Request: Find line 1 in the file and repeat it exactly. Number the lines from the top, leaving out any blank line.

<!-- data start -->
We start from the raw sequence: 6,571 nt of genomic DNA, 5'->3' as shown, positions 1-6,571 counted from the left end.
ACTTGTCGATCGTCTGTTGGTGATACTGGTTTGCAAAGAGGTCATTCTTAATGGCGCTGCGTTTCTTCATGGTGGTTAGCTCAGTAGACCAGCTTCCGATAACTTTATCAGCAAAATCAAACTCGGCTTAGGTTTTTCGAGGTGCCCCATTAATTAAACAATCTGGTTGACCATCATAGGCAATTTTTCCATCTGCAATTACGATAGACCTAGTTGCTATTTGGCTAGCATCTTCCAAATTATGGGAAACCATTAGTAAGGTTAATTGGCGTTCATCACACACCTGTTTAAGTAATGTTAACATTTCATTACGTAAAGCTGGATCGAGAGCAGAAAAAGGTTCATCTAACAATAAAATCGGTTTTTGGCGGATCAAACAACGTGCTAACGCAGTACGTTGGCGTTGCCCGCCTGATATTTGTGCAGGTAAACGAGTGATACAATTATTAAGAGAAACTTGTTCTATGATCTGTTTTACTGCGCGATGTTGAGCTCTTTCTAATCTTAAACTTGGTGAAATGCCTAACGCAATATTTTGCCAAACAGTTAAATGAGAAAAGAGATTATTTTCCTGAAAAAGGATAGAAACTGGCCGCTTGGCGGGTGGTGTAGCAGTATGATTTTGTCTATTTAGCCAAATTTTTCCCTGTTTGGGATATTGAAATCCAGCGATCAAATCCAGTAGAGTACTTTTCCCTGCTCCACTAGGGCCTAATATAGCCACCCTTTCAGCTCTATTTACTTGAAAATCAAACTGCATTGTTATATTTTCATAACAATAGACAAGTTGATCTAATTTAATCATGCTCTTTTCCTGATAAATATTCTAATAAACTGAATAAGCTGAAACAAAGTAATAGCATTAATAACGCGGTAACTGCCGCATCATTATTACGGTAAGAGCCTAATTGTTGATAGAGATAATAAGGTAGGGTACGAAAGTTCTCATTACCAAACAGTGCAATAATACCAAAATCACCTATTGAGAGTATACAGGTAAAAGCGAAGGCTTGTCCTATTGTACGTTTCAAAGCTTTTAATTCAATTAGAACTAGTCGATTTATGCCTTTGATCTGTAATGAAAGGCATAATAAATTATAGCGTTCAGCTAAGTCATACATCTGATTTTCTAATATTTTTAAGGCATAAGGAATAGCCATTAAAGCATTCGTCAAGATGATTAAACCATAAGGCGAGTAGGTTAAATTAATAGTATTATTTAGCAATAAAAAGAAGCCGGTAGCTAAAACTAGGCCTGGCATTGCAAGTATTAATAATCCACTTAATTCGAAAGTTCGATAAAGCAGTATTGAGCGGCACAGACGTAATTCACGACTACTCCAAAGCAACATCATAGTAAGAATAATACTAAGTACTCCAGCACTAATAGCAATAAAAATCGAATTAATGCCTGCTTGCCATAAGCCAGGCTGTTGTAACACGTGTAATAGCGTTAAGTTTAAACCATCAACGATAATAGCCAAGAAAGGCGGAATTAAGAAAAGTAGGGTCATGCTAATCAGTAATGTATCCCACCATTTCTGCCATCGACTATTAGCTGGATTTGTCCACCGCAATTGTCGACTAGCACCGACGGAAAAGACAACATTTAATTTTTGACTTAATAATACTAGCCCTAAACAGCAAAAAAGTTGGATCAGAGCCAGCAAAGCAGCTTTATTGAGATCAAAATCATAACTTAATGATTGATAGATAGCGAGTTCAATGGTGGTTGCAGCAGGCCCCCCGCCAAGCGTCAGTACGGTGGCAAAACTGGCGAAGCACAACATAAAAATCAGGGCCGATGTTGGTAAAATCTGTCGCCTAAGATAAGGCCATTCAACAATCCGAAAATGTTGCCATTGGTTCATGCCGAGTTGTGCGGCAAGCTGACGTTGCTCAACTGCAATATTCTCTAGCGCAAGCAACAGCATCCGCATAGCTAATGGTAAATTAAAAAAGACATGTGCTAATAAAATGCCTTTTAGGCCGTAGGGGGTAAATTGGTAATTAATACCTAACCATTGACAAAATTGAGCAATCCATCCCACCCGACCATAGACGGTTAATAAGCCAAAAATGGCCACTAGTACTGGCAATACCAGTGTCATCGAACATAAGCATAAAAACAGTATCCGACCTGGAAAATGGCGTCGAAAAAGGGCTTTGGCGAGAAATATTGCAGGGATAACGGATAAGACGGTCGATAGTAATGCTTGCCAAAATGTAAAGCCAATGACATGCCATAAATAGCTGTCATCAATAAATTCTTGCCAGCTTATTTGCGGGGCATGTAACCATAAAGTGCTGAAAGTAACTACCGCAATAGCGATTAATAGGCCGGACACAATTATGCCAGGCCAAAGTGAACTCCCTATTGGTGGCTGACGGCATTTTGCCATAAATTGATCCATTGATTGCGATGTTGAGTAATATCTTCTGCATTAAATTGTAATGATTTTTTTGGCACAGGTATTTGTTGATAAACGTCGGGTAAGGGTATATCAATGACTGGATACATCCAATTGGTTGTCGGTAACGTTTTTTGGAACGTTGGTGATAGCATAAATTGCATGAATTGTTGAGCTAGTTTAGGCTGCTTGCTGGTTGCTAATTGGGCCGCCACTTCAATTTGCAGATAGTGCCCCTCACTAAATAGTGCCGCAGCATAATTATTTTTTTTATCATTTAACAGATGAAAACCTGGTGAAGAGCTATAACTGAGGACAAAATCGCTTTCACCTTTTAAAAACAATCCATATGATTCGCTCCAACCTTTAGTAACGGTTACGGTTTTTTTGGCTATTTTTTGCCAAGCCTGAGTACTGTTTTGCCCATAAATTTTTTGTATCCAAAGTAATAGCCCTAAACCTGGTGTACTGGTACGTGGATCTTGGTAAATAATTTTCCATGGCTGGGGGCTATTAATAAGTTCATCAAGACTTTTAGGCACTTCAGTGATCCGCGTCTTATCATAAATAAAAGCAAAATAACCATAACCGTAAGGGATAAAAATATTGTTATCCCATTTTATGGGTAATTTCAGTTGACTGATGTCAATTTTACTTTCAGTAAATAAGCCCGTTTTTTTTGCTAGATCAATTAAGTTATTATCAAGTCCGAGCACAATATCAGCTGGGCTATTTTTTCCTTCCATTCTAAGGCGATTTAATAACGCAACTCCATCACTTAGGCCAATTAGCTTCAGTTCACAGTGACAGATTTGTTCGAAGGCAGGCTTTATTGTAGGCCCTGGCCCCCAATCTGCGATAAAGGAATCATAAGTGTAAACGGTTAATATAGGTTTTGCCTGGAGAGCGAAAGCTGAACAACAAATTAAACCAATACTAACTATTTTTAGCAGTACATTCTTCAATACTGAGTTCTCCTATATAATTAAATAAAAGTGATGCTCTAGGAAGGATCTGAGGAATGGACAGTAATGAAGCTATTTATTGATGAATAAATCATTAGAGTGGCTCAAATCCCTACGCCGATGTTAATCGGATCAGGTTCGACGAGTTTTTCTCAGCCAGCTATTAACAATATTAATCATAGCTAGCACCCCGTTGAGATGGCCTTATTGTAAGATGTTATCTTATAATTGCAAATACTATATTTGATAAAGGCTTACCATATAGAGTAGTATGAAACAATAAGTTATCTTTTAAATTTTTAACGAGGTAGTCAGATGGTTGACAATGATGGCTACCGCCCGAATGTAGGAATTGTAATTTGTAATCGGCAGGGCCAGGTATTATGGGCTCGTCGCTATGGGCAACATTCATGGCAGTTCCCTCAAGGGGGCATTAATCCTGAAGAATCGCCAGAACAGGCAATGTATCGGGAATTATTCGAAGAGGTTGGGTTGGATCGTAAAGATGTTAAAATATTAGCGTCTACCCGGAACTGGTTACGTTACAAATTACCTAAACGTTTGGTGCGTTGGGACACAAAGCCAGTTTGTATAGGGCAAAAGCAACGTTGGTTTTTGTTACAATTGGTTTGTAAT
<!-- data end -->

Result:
We start from the raw sequence: 6,571 nt of genomic DNA, 5'->3' as shown, positions 1-6,571 counted from the left end.